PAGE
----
Design And Build Your Own Chimenea Design And Build Your Own Chimenea

What You'll Need
Empty metal 45-gallon drum
4 to 6 foot length of iron flue pipe about 8 inches in diameter
Oxy acetylene burner
Flux covered brazing rods
Sand or fine gravel
Hammer

Building a chimenea could be an excellent use for an old 45 gallon steel drum and a piece of heavy metal flue pipe.

Clean the Drum

Use a drum that has not been used for flammable materials. Clean it out with a strong solution of detergent.

Cut Aperture

About half way down the drum cut an oval about 1 foot long and 6 inches high. This oval is the aperture through which fuel will be fed to the chimenea. Finish the aperture by filing away the irregularities created by the torch and dulling the edge as much as possible.

Cut Exhaust

In the top of the drum cut a hole with a diameter slightly smaller than the diameter of the flue pipe. The best position for the exhaust is where the drum filler is. When you cut the hole you will also cut out the filler.

Clean Around the Hole

Use a file to remove the paint from around the hole in the top of the drum. You should finish up with bare metal.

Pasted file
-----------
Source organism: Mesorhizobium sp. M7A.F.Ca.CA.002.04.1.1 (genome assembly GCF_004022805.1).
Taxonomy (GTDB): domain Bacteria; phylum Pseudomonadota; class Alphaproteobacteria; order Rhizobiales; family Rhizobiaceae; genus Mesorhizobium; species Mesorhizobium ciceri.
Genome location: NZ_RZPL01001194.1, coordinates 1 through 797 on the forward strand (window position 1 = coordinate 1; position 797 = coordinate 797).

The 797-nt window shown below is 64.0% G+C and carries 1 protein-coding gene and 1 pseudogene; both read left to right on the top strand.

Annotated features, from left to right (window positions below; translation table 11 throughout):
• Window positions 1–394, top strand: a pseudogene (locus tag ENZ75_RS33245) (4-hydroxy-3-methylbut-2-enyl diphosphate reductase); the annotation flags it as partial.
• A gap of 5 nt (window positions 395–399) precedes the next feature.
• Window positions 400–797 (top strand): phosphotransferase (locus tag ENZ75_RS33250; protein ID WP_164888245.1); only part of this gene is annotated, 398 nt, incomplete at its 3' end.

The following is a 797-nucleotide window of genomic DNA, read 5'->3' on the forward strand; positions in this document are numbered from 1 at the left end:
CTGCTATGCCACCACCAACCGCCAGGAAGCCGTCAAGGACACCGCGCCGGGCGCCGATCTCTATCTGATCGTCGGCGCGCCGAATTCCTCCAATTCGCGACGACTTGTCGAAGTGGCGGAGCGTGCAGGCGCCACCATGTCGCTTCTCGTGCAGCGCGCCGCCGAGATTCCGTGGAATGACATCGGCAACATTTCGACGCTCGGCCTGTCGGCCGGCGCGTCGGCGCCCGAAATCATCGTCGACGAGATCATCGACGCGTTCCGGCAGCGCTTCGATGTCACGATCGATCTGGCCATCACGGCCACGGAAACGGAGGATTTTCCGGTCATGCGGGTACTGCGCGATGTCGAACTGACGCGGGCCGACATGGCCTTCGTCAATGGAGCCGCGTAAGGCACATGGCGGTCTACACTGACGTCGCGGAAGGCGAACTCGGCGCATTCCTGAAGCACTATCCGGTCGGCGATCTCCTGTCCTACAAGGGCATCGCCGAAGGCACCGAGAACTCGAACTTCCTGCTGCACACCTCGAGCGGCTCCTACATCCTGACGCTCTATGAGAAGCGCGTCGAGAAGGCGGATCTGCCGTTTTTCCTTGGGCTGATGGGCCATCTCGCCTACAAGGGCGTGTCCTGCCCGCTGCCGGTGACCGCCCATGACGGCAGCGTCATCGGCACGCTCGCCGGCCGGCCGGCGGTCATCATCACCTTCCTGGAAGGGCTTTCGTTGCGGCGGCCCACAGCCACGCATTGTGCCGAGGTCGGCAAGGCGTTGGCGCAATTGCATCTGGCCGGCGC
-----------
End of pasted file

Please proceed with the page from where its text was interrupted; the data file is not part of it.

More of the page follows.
Clean the Flue Pipe

Clean one end of the flue pipe with a file down to bare metal

Fit the flue pipe

Using a flux covered brazing rod, braze the flue pipe to the top of the drum. Be careful that you don’t use too much heat and simply burn the top of the drum away. If the drum is on a level base you might be able to do this by having the pipe stand on the drum. Use cords tied to pegs in the ground to hold the pipe steady. (Welding the two together is also an option.)

Your Finished Chimenea

Once the flue pipe is fixed to the drum you have a chimenea that will function well. Locate the chimenea on a good solid base away from flammable materials. Make sure there are no hazards overhead.

Sand or Gavel

Once the chimenea is in position fill the drum up to the aperture with sand or fine gravel. This needs to be compact so walk round the drum a few times tapping the side below the level of the sand or gravel with a hammer. Finish with the sand or gravel just below the bottom edge of the aperture.

Clean the Outside

The first time you light the chimenea you will see that any paint or dye on the drum will burn away. Let the chimenea go out and cool down. Clean the outside with a wire brush and emery cloth.

Paint the Outside

Once it is clean you can paint the outside with heat-proof paint or lamp black.

You will find that this chimenea works very well and can even be used for baking since it has a reasonably sized flat area on the top. You can extend the life of the chimenea by regularly painting with heat proof paint but you should expect it to last 2 or 3 years.

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